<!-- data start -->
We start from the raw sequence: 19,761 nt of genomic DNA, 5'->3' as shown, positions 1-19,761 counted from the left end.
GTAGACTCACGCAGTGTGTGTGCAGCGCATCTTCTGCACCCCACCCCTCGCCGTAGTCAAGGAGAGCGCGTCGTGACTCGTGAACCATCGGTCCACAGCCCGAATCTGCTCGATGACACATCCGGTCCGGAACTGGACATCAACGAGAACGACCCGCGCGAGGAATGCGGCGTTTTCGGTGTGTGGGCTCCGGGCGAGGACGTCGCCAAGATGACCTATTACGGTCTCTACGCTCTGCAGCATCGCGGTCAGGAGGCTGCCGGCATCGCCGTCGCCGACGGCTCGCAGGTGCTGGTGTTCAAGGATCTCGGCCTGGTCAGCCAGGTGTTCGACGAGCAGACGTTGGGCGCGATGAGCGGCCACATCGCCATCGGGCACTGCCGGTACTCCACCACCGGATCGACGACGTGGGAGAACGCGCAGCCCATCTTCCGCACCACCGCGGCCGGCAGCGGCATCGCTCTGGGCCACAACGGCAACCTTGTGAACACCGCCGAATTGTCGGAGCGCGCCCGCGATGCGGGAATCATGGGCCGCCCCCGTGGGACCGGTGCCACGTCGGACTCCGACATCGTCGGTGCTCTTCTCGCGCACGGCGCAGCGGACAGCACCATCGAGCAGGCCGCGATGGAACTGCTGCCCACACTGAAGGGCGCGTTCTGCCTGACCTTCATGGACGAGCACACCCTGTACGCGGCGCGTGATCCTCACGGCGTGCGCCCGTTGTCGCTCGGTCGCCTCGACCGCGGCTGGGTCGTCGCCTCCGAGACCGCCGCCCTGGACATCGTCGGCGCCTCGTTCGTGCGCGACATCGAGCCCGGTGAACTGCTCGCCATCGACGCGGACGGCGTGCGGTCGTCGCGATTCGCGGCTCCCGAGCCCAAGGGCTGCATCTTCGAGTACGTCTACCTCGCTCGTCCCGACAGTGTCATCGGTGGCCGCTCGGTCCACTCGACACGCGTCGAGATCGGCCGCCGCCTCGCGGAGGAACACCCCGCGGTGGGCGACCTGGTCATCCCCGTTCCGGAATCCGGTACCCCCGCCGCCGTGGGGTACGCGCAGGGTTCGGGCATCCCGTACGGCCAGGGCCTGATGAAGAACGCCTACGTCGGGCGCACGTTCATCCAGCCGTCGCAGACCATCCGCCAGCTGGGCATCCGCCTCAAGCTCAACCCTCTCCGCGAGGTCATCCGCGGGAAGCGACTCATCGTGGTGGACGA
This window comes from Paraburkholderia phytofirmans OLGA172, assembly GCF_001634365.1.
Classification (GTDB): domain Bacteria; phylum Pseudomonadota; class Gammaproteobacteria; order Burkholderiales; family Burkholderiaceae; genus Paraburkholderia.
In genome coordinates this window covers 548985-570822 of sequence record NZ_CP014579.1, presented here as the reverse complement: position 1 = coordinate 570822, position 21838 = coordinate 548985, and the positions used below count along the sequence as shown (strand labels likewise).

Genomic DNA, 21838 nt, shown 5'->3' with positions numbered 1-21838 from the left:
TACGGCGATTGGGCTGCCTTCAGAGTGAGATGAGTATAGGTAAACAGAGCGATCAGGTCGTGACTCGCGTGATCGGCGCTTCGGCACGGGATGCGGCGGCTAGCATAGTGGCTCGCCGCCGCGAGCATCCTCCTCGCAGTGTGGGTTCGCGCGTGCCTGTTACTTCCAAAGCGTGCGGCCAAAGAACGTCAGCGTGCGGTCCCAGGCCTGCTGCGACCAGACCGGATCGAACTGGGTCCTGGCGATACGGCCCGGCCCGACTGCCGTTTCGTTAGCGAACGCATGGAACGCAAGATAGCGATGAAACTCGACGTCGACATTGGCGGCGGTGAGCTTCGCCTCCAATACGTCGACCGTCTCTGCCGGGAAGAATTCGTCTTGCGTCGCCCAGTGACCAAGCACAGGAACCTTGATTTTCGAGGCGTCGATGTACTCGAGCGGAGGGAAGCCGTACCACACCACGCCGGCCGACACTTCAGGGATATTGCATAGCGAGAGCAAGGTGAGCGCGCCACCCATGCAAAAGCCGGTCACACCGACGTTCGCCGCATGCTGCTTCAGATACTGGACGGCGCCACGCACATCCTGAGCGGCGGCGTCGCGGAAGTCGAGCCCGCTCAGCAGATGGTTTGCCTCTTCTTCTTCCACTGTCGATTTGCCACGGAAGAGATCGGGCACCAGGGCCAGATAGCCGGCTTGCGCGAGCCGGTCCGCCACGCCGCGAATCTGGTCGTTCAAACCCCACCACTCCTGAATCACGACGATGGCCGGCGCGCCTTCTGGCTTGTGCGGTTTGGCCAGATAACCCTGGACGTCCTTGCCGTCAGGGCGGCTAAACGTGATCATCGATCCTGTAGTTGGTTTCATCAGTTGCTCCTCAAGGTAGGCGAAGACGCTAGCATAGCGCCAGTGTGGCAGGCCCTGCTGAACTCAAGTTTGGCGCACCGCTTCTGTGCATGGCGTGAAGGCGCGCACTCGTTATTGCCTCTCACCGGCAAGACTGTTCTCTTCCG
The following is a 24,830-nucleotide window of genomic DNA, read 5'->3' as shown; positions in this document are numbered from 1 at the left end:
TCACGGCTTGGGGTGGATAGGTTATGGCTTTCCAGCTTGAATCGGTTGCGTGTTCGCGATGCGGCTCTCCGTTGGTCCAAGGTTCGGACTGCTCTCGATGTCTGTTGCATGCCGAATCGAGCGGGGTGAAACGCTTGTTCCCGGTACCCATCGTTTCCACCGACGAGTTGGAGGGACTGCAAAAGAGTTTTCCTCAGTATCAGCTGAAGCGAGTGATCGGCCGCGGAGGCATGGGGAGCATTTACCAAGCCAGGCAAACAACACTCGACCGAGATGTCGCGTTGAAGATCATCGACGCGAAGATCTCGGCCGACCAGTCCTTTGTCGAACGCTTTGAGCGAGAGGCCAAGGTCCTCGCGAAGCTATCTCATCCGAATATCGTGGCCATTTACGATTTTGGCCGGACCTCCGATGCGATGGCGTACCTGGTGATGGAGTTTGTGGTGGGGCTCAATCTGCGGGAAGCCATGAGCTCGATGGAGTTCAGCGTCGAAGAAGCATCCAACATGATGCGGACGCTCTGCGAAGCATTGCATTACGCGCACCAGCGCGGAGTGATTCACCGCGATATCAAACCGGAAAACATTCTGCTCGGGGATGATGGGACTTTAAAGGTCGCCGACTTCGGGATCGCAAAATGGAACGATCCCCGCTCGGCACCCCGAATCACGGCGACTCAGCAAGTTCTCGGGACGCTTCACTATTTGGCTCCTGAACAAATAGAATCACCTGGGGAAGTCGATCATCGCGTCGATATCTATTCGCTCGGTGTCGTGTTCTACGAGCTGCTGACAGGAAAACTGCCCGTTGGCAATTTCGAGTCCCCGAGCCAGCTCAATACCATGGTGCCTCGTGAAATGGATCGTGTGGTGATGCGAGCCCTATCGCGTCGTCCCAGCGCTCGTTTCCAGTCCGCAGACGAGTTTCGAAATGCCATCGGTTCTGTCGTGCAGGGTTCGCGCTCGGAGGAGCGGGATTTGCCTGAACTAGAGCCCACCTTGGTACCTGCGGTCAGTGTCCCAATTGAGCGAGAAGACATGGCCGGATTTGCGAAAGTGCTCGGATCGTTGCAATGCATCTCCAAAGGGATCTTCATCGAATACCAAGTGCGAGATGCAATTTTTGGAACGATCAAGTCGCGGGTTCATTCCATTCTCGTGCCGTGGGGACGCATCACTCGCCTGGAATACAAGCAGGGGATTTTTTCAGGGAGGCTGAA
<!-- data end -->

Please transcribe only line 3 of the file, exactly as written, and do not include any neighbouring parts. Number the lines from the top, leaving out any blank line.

This window comes from Paraburkholderia phytofirmans OLGA172, assembly GCF_001634365.1.